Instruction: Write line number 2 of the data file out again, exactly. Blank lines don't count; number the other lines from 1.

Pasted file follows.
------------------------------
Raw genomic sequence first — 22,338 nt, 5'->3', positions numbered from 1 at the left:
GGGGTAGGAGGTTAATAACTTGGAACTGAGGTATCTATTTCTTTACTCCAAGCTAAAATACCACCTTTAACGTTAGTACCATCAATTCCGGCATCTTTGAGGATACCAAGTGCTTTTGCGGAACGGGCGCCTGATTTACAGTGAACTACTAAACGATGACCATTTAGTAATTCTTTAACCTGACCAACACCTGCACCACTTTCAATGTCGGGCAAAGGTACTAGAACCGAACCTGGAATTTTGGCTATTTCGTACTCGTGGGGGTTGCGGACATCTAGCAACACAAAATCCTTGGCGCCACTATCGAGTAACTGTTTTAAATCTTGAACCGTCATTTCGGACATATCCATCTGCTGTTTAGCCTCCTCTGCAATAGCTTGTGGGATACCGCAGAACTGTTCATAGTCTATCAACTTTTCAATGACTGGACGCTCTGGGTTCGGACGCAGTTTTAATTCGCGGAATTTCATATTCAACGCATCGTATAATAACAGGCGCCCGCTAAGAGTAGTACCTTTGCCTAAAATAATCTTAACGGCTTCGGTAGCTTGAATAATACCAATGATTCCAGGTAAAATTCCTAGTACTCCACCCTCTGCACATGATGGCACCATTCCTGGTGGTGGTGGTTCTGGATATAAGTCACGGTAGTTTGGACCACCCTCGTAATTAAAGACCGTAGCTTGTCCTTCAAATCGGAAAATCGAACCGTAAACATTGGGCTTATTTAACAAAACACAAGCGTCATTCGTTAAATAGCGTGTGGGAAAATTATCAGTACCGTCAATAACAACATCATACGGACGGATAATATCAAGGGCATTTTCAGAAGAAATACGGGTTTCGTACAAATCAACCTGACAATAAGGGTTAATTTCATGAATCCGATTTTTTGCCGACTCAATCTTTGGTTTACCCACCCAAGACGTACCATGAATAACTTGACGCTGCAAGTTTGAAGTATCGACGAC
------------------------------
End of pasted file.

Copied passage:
GGGGTAGGAGGTTAATAACTTGGAACTGAGGTATCTATTTCTTTACTCCAAGCTAAAATACCACCTTTAACGTTAGTACCATCAATTCCGGCATCTTTGAGGATACCAAGTGCTTTTGCGGAACGGGCGCCTGATTTACAGTGAACTACTAAACGATGACCATTTAGTAATTCTTTAACCTGACCAACACCTGCACCACTTTCAATGTCGGGCAAAGGTACTAGAACCGAACCTGGAATTTTGGCTATTTCGTACTCGTGGGGGTTGCGGACATCTAGCAACACAAAATCCTTGGCGCCACTATCGAGTAACTGTTTTAAATCTTGAACCGTCATTTCGGACATATCCATCTGCTGTTTAGCCTCCTCTGCAATAGCTTGTGGGATACCGCAGAACTGTTCATAGTCTATCAACTTTTCAATGACTGGACGCTCTGGGTTCGGACGCAGTTTTAATTCGCGGAATTTCATATTCAACGCATCGTATAATAACAGGCGCCCGCTAAGAGTAGTACCTTTGCCTAAAATAATCTTAACGGCTTCGGTAGCTTGAATAATACCAATGATTCCAGGTAAAATTCCTAGTACTCCACCCTCTGCACATGATGGCACCATTCCTGGTGGTGGTGGTTCTGGATATAAGTCACGGTAGTTTGGACCACCCTCGTAATTAAAGACCGTAGCTTGTCCTTCAAATCGGAAAATCGAACCGTAAACATTGGGCTTATTTAACAAAACACAAGCGTCATTCGTTAAATAGCGTGTGGGAAAATTATCAGTACCGTCAATAACAACATCATACGGACGGATAATATCAAGGGCATTTTCAGAAGAAATACGGGTTTCGTACAAATCAACCTGACAATAAGGGTTAATTTCATGAATCCGATTTTTTGCCGACTCAATCTTTGGTTTACCCACCCAAGACGTACCATGAATAACTTGACGCTGCAAGTTTGAAGTATCGACGAC